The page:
Major companies are increasingly aware of the need to evaluate, and reduce, their GreenHouse Gas (GHG) emissions, for commercial, regulatory and reputational as well as ethical reasons. Generation of CO2 and other GHGs through the Product Life Cycle – material extraction and transformation; manufacturing processes; where appropriate, energy use in service; and emissions from end of life disposal – are well understood. There are agreed methodologies and protocols, and the resulting values are essentially invariant for a given product.
This is not the case for GHG emissions arising from supply chain operations. Identical products have widely differing carbon footprints depending on the locations of sources, distribution centres and customers, the way logistics operations are carried out, the choice of transport modes and the nature and length of routes. For many consumer goods, the environmental impact of supply chain operations far outweighs that of manufacturing (and transport represents 50-60% of supply chain emissions) so there are significant opportunities to reduce GHG emissions by making changes to the supply chain. Although a Global Logistics Emissions Council Framework, and the Greenhouse Gas Protocol on which it is partly based, has been developed with major multinationals worldwide and was launched in 2016, use and acceptance has been slow.
Towards their Masters Degrees, ZLC students Gala Priscilla Andrade and Maria Fernanda Barragan have been working with a European multinational in the pharmaceutical sector to develop a dynamic model of supply chain emissions (and costs) which can inform future transport and logistics strategies and decisions. This would contribute to an existing Corporate Social Responsibility policy, and inform decisions around a pending greenfield project. The company perceived an opportunity to be a pioneer in CO2e (Carbon Dioxide equivalent) emissions calculations, and to create a strategy that would differentiate itself from its competitors.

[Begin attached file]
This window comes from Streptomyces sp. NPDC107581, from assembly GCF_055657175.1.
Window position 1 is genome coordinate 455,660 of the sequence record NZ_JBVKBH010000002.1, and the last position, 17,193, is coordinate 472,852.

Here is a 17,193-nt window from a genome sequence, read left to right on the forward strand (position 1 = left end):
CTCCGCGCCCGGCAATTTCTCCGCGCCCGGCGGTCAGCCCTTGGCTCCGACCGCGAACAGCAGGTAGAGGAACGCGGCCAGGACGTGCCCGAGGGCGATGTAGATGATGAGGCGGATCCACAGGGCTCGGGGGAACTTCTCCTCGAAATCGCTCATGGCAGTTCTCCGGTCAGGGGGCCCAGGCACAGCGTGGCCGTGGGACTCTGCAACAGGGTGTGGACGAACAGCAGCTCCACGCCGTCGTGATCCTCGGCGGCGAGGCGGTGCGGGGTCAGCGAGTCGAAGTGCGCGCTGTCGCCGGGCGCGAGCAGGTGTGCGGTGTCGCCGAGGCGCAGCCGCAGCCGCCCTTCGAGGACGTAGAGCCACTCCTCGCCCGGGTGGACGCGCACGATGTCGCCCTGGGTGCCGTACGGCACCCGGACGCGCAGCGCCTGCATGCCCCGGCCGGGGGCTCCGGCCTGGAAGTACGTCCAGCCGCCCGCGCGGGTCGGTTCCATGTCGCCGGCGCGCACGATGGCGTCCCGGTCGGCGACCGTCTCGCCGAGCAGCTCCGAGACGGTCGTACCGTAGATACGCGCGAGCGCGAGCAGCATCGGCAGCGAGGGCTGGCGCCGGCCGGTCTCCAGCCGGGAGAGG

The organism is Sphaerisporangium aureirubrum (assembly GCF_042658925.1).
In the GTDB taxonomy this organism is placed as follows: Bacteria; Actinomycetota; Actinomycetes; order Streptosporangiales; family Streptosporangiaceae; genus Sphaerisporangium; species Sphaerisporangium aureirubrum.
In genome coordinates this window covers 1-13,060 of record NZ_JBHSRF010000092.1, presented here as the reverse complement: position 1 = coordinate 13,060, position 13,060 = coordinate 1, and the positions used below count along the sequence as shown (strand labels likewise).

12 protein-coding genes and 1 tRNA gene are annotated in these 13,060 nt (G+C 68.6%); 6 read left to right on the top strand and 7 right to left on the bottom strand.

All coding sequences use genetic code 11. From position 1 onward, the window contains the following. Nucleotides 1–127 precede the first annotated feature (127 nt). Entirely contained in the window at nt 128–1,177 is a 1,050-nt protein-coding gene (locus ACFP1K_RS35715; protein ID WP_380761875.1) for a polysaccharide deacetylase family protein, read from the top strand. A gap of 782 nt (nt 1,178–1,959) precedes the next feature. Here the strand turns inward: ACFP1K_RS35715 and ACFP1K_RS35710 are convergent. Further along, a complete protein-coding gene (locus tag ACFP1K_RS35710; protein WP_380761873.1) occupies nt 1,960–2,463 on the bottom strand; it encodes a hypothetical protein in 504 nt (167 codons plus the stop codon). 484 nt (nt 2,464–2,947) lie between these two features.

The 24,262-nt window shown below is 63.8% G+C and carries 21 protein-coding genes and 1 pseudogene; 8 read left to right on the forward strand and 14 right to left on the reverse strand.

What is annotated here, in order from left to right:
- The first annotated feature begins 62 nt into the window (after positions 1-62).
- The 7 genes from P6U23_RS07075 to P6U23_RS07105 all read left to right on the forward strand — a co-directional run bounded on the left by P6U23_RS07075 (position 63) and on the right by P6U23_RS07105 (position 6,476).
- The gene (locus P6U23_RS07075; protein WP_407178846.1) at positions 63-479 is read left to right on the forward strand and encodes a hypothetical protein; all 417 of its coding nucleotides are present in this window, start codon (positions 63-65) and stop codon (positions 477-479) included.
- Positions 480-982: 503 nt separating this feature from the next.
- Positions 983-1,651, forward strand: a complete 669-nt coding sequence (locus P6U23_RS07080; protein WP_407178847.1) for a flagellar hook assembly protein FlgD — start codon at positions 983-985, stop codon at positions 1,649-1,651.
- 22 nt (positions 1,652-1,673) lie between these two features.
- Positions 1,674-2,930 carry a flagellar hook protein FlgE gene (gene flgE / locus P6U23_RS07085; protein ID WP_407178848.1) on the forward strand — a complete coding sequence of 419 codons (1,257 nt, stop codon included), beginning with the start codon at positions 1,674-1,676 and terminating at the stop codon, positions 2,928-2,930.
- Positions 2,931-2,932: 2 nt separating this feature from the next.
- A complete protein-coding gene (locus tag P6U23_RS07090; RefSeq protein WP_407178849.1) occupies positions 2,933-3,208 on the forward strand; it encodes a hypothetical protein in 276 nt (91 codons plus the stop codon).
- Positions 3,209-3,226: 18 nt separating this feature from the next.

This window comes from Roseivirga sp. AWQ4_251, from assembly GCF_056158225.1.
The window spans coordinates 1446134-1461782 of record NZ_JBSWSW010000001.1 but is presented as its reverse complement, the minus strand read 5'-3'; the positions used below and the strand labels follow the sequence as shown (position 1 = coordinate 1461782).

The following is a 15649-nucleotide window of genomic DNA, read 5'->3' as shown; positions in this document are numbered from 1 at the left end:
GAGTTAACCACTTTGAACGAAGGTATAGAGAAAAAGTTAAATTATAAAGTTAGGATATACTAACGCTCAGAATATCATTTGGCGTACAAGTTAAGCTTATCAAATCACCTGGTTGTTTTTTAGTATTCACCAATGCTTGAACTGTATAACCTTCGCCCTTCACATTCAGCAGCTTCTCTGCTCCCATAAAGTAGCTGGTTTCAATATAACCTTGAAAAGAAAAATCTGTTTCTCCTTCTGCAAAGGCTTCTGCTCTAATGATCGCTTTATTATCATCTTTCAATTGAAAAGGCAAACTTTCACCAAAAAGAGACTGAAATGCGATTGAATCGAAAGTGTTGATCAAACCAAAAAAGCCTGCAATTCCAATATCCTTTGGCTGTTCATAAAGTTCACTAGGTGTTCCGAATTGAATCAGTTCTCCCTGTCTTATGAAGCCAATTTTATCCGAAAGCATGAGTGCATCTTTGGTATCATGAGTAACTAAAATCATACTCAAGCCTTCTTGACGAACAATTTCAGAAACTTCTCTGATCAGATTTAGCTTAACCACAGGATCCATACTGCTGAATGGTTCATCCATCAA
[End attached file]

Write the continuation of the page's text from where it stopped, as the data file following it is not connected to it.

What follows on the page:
The study focussed on operations out of three warehouses, in Ireland, Denmark and France, and sought to model and simulate the CO2e footprints arising and the effects of possible changes that would reduce emissions. While in theory reducing emissions through more efficient use of fuel, transport and storage assets should also reduce costs, the relationships are not straightforward: nor, because of differing energy costs, duties and regulations, are those relationships necessarily uniform. So the model needs not only to suggest means of improvement but also to answer questions such as ‘Should the company focus be investing on reducing emissions, or on reducing costs’, or ‘Can the company reduce emissions at the same cost by changing transport modes, or by changing operational activities?’.
As with most distribution operations, the bulk of GHG emissions are generated by ‘Scope 3’ activities. Scope 1 covers emissions from the organisation’s own activities such as on-site fuel use for heating or lift trucks, air-conditioning leaks etc; Scope 2 represents emissions from generating bought-in electricity. Scope 3 covers the emissions from operations such as transport (much the most significant), dockside activities, waste, water treatment and so on, which are not owned or directly controlled by the organisation. That matters because assessing these emissions depends on gaining visibility of information held by third parties (assuming the latter actually possess the relevant data).